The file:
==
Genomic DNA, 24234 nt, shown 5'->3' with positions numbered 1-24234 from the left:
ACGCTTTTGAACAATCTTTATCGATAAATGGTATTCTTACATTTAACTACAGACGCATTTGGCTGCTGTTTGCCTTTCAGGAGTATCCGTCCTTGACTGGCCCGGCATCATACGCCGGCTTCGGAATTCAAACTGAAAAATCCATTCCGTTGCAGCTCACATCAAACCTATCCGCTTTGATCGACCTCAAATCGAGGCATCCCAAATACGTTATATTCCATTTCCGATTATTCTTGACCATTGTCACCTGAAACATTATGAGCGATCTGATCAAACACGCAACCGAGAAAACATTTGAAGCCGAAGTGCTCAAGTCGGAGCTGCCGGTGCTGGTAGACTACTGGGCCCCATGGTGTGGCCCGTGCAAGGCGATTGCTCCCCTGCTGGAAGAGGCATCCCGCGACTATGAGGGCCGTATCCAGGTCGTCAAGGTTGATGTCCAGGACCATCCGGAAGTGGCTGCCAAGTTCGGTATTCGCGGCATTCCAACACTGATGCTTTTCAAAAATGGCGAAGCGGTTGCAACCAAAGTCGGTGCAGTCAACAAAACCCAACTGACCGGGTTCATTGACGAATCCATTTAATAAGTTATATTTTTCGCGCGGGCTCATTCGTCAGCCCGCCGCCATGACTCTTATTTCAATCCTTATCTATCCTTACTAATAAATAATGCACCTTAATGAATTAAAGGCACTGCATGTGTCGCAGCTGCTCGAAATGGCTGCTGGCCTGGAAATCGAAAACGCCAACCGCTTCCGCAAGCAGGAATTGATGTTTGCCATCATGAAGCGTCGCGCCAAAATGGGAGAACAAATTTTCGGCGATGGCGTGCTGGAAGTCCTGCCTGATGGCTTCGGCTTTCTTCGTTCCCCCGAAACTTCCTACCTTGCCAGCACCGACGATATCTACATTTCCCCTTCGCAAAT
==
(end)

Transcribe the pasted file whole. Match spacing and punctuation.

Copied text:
Genomic DNA, 24234 nt, shown 5'->3' with positions numbered 1-24234 from the left:
ACGCTTTTGAACAATCTTTATCGATAAATGGTATTCTTACATTTAACTACAGACGCATTTGGCTGCTGTTTGCCTTTCAGGAGTATCCGTCCTTGACTGGCCCGGCATCATACGCCGGCTTCGGAATTCAAACTGAAAAATCCATTCCGTTGCAGCTCACATCAAACCTATCCGCTTTGATCGACCTCAAATCGAGGCATCCCAAATACGTTATATTCCATTTCCGATTATTCTTGACCATTGTCACCTGAAACATTATGAGCGATCTGATCAAACACGCAACCGAGAAAACATTTGAAGCCGAAGTGCTCAAGTCGGAGCTGCCGGTGCTGGTAGACTACTGGGCCCCATGGTGTGGCCCGTGCAAGGCGATTGCTCCCCTGCTGGAAGAGGCATCCCGCGACTATGAGGGCCGTATCCAGGTCGTCAAGGTTGATGTCCAGGACCATCCGGAAGTGGCTGCCAAGTTCGGTATTCGCGGCATTCCAACACTGATGCTTTTCAAAAATGGCGAAGCGGTTGCAACCAAAGTCGGTGCAGTCAACAAAACCCAACTGACCGGGTTCATTGACGAATCCATTTAATAAGTTATATTTTTCGCGCGGGCTCATTCGTCAGCCCGCCGCCATGACTCTTATTTCAATCCTTATCTATCCTTACTAATAAATAATGCACCTTAATGAATTAAAGGCACTGCATGTGTCGCAGCTGCTCGAAATGGCTGCTGGCCTGGAAATCGAAAACGCCAACCGCTTCCGCAAGCAGGAATTGATGTTTGCCATCATGAAGCGTCGCGCCAAAATGGGAGAACAAATTTTCGGCGATGGCGTGCTGGAAGTCCTGCCTGATGGCTTCGGCTTTCTTCGTTCCCCCGAAACTTCCTACCTTGCCAGCACCGACGATATCTACATTTCCCCTTCGCAAAT